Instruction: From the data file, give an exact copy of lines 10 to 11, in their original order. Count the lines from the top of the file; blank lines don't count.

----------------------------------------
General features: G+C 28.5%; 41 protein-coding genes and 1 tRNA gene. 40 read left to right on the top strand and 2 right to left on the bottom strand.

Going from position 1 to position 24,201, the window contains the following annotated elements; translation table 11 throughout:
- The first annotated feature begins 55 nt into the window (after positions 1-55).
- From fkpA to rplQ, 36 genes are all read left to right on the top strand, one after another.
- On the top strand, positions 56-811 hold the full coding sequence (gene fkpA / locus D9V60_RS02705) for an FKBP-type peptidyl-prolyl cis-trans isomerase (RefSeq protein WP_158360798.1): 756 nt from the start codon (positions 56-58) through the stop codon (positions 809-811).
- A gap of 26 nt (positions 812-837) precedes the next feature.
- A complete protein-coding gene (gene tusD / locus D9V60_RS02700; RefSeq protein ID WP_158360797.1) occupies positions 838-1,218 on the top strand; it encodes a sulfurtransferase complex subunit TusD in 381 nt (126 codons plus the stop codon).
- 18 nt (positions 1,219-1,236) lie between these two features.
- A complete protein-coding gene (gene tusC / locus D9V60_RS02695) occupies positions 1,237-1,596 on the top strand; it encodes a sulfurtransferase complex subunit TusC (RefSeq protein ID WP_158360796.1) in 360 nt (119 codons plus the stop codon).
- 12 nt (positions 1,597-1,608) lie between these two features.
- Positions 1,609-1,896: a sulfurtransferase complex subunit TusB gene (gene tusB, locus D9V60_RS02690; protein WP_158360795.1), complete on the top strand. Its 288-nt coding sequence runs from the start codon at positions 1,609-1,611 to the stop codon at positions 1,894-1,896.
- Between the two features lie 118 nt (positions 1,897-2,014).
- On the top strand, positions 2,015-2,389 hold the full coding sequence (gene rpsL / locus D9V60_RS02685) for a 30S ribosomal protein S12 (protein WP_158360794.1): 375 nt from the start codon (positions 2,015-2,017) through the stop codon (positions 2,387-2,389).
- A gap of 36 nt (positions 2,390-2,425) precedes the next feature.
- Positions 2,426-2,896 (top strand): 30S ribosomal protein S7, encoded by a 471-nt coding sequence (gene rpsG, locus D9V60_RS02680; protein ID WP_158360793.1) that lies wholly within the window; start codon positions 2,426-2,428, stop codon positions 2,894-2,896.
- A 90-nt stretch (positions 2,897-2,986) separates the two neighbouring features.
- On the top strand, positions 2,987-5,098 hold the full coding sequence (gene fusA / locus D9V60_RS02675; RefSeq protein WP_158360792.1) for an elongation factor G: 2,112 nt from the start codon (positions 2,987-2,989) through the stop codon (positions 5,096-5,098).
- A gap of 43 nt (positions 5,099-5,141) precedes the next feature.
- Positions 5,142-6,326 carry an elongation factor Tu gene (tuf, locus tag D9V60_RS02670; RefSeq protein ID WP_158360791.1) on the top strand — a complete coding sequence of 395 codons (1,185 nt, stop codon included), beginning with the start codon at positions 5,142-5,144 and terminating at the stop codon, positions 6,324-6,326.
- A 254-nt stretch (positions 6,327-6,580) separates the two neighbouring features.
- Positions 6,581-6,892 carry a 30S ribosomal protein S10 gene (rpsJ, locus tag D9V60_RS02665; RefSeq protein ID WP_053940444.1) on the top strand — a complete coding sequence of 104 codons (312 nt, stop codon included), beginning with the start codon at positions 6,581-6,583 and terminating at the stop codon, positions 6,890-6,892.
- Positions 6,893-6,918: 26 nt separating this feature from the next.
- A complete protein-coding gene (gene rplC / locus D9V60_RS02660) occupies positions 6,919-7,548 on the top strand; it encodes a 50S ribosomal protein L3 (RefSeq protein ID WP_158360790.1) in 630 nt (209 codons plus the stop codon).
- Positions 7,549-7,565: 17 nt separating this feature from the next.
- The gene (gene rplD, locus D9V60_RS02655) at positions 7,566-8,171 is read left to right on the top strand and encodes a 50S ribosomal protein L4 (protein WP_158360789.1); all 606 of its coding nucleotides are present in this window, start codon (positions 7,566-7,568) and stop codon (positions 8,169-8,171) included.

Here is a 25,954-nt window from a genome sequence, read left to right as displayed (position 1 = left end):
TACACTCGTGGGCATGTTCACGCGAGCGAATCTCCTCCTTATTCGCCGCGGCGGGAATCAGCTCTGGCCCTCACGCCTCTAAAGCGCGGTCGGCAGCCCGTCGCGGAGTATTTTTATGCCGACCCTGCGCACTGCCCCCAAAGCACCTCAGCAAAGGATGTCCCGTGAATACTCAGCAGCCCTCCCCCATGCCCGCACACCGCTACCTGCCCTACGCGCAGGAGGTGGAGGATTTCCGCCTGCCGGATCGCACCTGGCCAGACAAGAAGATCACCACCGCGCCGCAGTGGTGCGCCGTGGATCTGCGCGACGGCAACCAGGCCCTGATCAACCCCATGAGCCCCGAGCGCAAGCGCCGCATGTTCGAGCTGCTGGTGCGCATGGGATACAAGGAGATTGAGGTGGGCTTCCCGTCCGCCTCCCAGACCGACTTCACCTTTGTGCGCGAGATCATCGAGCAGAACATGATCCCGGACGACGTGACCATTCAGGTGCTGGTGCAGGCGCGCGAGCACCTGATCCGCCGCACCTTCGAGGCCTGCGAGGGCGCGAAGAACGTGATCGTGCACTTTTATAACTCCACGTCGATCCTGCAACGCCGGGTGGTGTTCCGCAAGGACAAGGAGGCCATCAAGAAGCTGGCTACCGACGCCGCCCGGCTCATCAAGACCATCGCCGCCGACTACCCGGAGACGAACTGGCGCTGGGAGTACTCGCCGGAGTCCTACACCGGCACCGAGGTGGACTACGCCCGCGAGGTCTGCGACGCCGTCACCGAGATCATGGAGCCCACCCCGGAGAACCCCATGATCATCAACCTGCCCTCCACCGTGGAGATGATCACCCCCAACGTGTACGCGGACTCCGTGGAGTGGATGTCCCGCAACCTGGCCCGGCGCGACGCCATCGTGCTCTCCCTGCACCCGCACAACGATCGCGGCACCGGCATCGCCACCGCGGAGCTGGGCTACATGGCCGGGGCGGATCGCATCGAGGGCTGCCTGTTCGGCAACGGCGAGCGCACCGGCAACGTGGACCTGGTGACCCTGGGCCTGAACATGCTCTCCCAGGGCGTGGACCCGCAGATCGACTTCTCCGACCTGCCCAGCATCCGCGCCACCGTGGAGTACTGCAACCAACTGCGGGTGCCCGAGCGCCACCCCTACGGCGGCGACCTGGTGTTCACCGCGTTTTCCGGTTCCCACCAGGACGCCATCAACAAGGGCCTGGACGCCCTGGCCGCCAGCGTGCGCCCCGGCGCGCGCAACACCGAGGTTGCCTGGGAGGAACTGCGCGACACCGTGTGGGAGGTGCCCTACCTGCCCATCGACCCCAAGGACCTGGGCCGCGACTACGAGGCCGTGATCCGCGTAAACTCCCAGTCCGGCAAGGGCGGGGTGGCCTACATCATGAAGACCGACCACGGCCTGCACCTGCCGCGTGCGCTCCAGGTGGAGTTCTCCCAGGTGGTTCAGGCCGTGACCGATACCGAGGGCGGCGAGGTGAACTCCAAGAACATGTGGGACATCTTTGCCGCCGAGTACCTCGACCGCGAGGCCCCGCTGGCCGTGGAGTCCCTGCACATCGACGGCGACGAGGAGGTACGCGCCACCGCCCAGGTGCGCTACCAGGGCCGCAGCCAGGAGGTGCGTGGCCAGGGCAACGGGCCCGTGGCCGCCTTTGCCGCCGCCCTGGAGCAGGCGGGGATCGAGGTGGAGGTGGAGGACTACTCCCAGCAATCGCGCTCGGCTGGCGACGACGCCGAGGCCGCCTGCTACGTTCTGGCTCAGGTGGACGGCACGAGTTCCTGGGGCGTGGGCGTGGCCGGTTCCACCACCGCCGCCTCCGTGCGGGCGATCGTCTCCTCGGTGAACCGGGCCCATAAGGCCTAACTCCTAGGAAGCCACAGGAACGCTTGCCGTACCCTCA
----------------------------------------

- 12 nt (positions 1,597-1,608) lie between these two features.
- Positions 1,609-1,896: a sulfurtransferase complex subunit TusB gene (gene tusB, locus D9V60_RS02690; protein WP_158360795.1), complete on the top strand. Its 288-nt coding sequence runs from the start codon at positions 1,609-1,611 to the stop codon at positions 1,894-1,896.